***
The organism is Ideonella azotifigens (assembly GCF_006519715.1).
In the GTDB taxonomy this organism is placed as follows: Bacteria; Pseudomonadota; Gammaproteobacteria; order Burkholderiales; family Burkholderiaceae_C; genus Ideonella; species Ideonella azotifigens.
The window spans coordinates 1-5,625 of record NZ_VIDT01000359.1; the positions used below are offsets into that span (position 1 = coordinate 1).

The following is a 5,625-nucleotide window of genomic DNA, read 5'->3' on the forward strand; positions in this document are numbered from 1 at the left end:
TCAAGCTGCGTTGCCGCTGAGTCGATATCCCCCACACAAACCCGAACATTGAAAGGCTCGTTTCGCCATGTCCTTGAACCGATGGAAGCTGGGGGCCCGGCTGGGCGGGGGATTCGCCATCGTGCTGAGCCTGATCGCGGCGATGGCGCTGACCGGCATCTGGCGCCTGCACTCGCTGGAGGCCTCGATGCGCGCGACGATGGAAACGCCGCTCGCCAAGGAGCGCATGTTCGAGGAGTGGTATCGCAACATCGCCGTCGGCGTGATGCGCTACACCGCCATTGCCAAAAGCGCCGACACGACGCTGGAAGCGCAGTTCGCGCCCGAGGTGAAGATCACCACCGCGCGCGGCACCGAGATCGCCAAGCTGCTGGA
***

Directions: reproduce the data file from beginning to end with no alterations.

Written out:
The organism is Ideonella azotifigens (assembly GCF_006519715.1).
In the GTDB taxonomy this organism is placed as follows: Bacteria; Pseudomonadota; Gammaproteobacteria; order Burkholderiales; family Burkholderiaceae_C; genus Ideonella; species Ideonella azotifigens.
The window spans coordinates 1-5,625 of record NZ_VIDT01000359.1; the positions used below are offsets into that span (position 1 = coordinate 1).

The following is a 5,625-nucleotide window of genomic DNA, read 5'->3' on the forward strand; positions in this document are numbered from 1 at the left end:
TCAAGCTGCGTTGCCGCTGAGTCGATATCCCCCACACAAACCCGAACATTGAAAGGCTCGTTTCGCCATGTCCTTGAACCGATGGAAGCTGGGGGCCCGGCTGGGCGGGGGATTCGCCATCGTGCTGAGCCTGATCGCGGCGATGGCGCTGACCGGCATCTGGCGCCTGCACTCGCTGGAGGCCTCGATGCGCGCGACGATGGAAACGCCGCTCGCCAAGGAGCGCATGTTCGAGGAGTGGTATCGCAACATCGCCGTCGGCGTGATGCGCTACACCGCCATTGCCAAAAGCGCCGACACGACGCTGGAAGCGCAGTTCGCGCCCGAGGTGAAGATCACCACCGCGCGCGGCACCGAGATCGCCAAGCTGCTGGA